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All engines pull from the lower hose so they have some cooling till the last drop of coolant is gone. You may have to block the rad with cardboard or something if you want to heat the whole system without running full load for awhile.
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  #26  
Old 09-05-2013, 06:49 PM
jbg jbg is offline
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Thanks for the reply 'Greasel. I figured it was logical that the radiator had a temperature drop between its top and bottom. It's also logical to assume coolant is pulled from the bottom and filled from the top; why fight gravity if you don't have to?

I've also noted that the radiator fan is always spinning. As thought the fan clutch isn't "clutching" as one would expect.
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  #27  
Old 09-05-2013, 08:21 PM
v8volvo v8volvo is offline
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The fan always spins whenever the engine is turning, even when the clutch is "disengaged" -- however it will spin much faster when the clutch engages. I have seen one or two where the visco clutch locked up and the fan spun at full speed all the time, but assuming yours is doing what it should, you'll hear it making lots of whooshing noises during the first minute or two after cold startup, then it will quiet down until air from rad gets hot enough to kick it on.

Glad to hear temp is staying where it should now -- definitely sounds like you had an air bubble in there before. We should make it a sticky on here or something about bleeding procedure so that members can be warned about this -- easy to cook the motor quickly if not all the air is gotten out. Good thing you caught it quickly! Paying attention to idle speed is a good way to watch out for it... every now and then even after I think I have gotten all the air out, I'll leave the motor running for a couple minutes and will hear the engine speed start rising again... Sometimes if you've got a persistent little chunk of air somewhere, putting the trans into low gear and driving around with the engine at higher RPM helps burp the last bit out -- seems like spinning the water pump faster helps.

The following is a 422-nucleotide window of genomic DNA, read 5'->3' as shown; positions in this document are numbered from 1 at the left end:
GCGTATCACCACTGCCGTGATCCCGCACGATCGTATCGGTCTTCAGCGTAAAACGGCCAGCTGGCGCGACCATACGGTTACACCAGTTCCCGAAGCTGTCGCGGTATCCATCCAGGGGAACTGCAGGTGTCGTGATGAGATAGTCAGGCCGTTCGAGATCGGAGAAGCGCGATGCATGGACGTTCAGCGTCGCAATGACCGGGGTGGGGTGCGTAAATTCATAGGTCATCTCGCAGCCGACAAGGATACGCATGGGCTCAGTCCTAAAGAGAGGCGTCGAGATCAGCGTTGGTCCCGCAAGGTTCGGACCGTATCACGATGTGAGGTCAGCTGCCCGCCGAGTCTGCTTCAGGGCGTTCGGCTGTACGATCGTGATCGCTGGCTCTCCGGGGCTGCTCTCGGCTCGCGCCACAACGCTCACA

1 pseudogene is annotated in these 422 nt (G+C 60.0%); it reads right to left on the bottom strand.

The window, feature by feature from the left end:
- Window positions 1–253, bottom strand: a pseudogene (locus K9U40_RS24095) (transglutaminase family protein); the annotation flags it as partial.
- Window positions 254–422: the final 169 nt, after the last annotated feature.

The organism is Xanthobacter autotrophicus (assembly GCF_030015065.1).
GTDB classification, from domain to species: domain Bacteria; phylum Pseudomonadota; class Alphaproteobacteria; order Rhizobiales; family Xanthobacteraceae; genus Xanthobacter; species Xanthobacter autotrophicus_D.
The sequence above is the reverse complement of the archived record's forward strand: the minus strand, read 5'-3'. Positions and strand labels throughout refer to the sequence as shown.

I agree with Anders, the valve cover gasket can sometimes leak from hidden places and make the leak look like it's coming from somewhere else -- check again before concluding headgasket is at fault. If you have the multi-piece cork v/c gasket those really like to leak so makes it more likely. A leaky front cam seal might be able to simulate this as well. Anything leaking at the front will be blown towards the back by airflow thru the rad, but not the other direction, so often is a good method to find the highest and furthest-forward wet spot when trying to pinpoint the source of a leak.
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  #28  
Old 09-05-2013, 09:33 PM
ngoma ngoma is offline
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Quote:
Originally Posted by jbg View Post
It's also logical to assume coolant is pulled from the bottom and filled from the top; why fight gravity if you don't have to?
Not quite gravity, think thermosyphoning.

In fact, early cars used thermosyphoning instead of water pumps.
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  #29  
Old 09-07-2013, 06:12 PM
jbg jbg is offline
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Originally Posted by ngoma View Post
Not quite gravity, think thermosyphoning.

In fact, early cars used thermosyphoning instead of water pumps.
Oh, right, of course. I've worked on a few slow-speed diesel generators like Lister, Lister-Petter, and some "Red Stone" models that are water cooled and use thermosyphoning for cooling. In those cases it's typically a 55-gallon barrel which contains the water. Thanks for the reply.
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  #30  
Old 09-07-2013, 06:18 PM
jbg jbg is offline
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Quote:
Originally Posted by v8volvo View Post
Paying attention to idle speed is a good way to watch out for it... every now and then even after I think I have gotten all the air out, I'll leave the motor running for a couple minutes and will hear the engine speed start rising again...
This is a very good tip to catching air pockets in the system. Is should be added to this proposed cooling system bleeding procedure!